The current situation in the north and east comes in the wake of serious accusations of sexual violence by the military against Tamil women at the end of the war and in the months thereafter. There is credible evidence to support some of these accusations. Yet cultural stigma, decades of impunity, and the government’s refusal to allow any independent investigation of the end of the war and its aftermath make it impossible to determine the full extent of misconduct. In a well-known rape case in the north in June 2010, criminal prosecution has been pending for eighteen months against four soldiers following concerted pressure from local women’s groups. But this is a striking exception.

The government’s overwhelming response to allegations of sexual violence has been to reject them, as it has done with video footage that shows what appears to be Sinhalese soldiers making sexual comments while handling the dead, naked bodies of female suspected LTTE fighters, some of whom have their hands bound. The long-awaited report of the government’s Lessons Learnt and Reconciliation Commission (LLRC) was delivered to the president on 20 November 2011 and released to the public on 16 December. Among its recommendations is one that the government initiate yet another “independent investigation” into the footage, which officials repeatedly have said was “faked”. Another government assessment of it now – without a complementary international one focused on alleged sexual violence – risks further feeding Tamil fears of such violence and the exploitation of those fears by some diaspora activists.

The international response to women’s insecurity has been unnecessarily muted. Not only have Sri Lanka’s international partners, including the United Nations, failed to speak out publicly and clearly about threats to women and allegations of abuse, but they have agreed to work within militarised structures that have amplified vulnerability and reduced transparency. Unless they do more to demand changes to those structures and to target funding and assistance at initiatives that can help protect and empower women, their engagement will be ineffectual, at best.

Colombo/Brussels, 20 December 2011

 

Police officers work at the scene at St. Sebastian Catholic Church, after bomb blasts ripped through churches and luxury hotels on Easter, in Negombo, Sri Lanka 22 April, 2019. REUTERS/Athit Perawongmetha
Commentary / Asia

Sri Lanka’s Easter Bombings: Peaceful Coexistence Under Attack

The lethal Easter bombings in Sri Lanka have stunned a country still recovering from decades of internal war. Political and religious leaders alike should reject the rhetoric of collective blame and reaffirm the island’s strained but living tradition of intercommunal amity.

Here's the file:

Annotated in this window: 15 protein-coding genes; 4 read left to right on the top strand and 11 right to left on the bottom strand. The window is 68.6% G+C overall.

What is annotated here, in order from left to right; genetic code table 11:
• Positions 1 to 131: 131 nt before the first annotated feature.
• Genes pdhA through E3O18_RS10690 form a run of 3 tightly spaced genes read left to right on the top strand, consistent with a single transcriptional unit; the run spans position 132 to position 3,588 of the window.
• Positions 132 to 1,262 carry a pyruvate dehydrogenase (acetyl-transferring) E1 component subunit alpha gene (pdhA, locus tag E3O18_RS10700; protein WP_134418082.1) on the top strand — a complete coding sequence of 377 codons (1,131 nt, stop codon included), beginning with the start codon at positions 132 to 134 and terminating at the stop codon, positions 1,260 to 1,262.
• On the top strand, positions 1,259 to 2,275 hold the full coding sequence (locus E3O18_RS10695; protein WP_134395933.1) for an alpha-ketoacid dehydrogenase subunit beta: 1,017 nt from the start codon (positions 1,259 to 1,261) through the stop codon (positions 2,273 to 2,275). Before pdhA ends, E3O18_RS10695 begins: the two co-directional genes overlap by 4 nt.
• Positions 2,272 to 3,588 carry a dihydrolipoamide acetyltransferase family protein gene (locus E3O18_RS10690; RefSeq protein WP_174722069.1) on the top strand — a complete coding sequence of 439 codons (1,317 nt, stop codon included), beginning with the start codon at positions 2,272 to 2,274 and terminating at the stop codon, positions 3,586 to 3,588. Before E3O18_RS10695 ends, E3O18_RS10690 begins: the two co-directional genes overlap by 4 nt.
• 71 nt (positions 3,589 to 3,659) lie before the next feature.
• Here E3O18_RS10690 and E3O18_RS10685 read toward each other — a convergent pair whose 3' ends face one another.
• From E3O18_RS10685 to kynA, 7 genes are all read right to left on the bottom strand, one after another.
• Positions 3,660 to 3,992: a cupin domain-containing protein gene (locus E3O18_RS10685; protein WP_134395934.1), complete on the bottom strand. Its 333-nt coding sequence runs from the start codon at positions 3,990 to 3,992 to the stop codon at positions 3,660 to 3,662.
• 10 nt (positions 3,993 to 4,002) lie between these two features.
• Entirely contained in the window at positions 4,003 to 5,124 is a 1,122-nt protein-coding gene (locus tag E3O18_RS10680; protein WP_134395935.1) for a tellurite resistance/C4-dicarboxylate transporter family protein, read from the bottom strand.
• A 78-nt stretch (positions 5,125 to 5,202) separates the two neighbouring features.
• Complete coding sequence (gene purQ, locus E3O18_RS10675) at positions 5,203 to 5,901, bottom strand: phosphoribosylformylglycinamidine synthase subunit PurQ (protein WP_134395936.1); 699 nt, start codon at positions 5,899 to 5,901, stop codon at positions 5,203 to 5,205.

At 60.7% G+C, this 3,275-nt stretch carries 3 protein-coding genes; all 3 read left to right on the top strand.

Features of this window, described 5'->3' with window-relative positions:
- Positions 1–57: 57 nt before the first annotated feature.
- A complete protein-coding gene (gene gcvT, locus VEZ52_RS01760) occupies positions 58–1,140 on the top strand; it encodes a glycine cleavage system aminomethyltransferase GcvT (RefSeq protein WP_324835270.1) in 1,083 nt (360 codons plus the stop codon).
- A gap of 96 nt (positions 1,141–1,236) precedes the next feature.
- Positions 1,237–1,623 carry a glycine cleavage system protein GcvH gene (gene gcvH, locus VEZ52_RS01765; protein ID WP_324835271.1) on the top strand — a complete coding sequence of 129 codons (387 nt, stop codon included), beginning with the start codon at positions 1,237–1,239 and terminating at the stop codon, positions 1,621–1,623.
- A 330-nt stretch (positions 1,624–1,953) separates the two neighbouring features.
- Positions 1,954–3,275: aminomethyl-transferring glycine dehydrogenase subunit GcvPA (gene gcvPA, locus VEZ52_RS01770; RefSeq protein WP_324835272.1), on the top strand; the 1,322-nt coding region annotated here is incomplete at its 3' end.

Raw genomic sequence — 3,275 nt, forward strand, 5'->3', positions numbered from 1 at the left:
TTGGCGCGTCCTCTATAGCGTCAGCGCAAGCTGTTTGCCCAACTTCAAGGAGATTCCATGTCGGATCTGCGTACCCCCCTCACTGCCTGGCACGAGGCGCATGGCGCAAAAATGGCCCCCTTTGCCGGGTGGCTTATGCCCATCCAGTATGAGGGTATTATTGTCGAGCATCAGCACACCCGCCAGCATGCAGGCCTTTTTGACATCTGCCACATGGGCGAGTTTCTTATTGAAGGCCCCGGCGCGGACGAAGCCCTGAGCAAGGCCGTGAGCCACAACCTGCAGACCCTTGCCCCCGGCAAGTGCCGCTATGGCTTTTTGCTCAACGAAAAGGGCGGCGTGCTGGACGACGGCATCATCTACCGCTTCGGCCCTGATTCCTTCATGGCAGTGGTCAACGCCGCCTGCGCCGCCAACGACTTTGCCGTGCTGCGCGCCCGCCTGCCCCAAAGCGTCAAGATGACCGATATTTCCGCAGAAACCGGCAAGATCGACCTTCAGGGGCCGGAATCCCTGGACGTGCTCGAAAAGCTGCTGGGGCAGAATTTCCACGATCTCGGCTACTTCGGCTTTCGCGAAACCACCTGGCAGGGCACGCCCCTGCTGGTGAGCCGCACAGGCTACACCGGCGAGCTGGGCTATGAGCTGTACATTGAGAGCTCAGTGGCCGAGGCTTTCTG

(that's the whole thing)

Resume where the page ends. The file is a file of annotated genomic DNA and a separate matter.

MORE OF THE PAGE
Sri Lankans from all ethnic and religious groups – Sinhalese and Tamil, Muslim, Buddhist, Christian and Hindu – lived through terrible violence during the decades of war and terrorism that ended ten years ago. Still, no one was prepared for Easter Sunday’s atrocities, whose death toll – now over 300, with more than 500 injured – and degree of organisation make them Sri Lanka’s worst-ever terror attack. The damage to the country’s already torn social fabric is likely to be immense.

Amid the shock, grief and anger, there is also bewilderment. For many, the attacks seem to have come from nowhere. The government has arrested twenty-four Sri Lankan Muslim suspects, allegedly part of a hitherto little-known Islamist militant group, National Towheed Jamaat (NTJ), which government officials have said carried out the attacks with foreign support.

Sri Lanka has a long and complex history of inter-ethnic and inter-religious violence. Political struggles between Sri Lanka’s Sinhalese and mostly Buddhist majority and the mostly Hindu Tamil minority, who make up about 15 per cent of the population and are concentrated in the north and east of the island, eventually led to a three-decade civil war, which left some 150,000 dead (a small minority of both Sinhalese and Tamils are Christians). Soon after the government crushed the Tamil Tigers’ separatist struggle in May 2009, Sri Lanka’s Muslim community – about 10 per cent of the population – became the target of violence, hate speech and economic boycotts by groups of Sinhalese Buddhists who claimed that Muslims threatened the island’s stability and Buddhist character. (Historically, Sri Lankan Muslims have been considered and considered themselves a separate ethnic group, but increasingly their identity is defined in religious terms as well.) Nearly a week of anti-Muslim rioting by Sinhalese mobs in March 2018 was contained only after the government declared a state of emergency and deployed the army.

In the face of years of sustained attack, Sri Lanka’s Muslims have displayed calm and restraint

In the face of years of sustained attack, Sri Lanka’s Muslims have displayed calm and restraint, with not a single act of retaliation against Sinhalese. Nor is there any history of serious tension between Muslims and Christians. Indeed, recent years have seen unusual joint advocacy campaigns by Muslim and evangelical Christian groups, as the latter have also suffered violent attacks by militant Buddhists angered by what they see as “unethical conversions”.

Extremist voices have emerged in recent decades among Sri Lankan Muslims, but the limited violence such groups have committed has hitherto been against other Muslims, not Christians or Buddhists. NTJ, for instance, was one of a number of Salafi groups known and criticised for its violent rhetoric and occasional physical attacks on Sufi Muslims, whom it considers not to be true Muslims. Until very recently, however, there were never attacks against Sri Lankans of other faiths. In part for this reason, the police and Sinhala political leadership largely deferred to Muslim political and religious leaders, who did little to challenge such groups.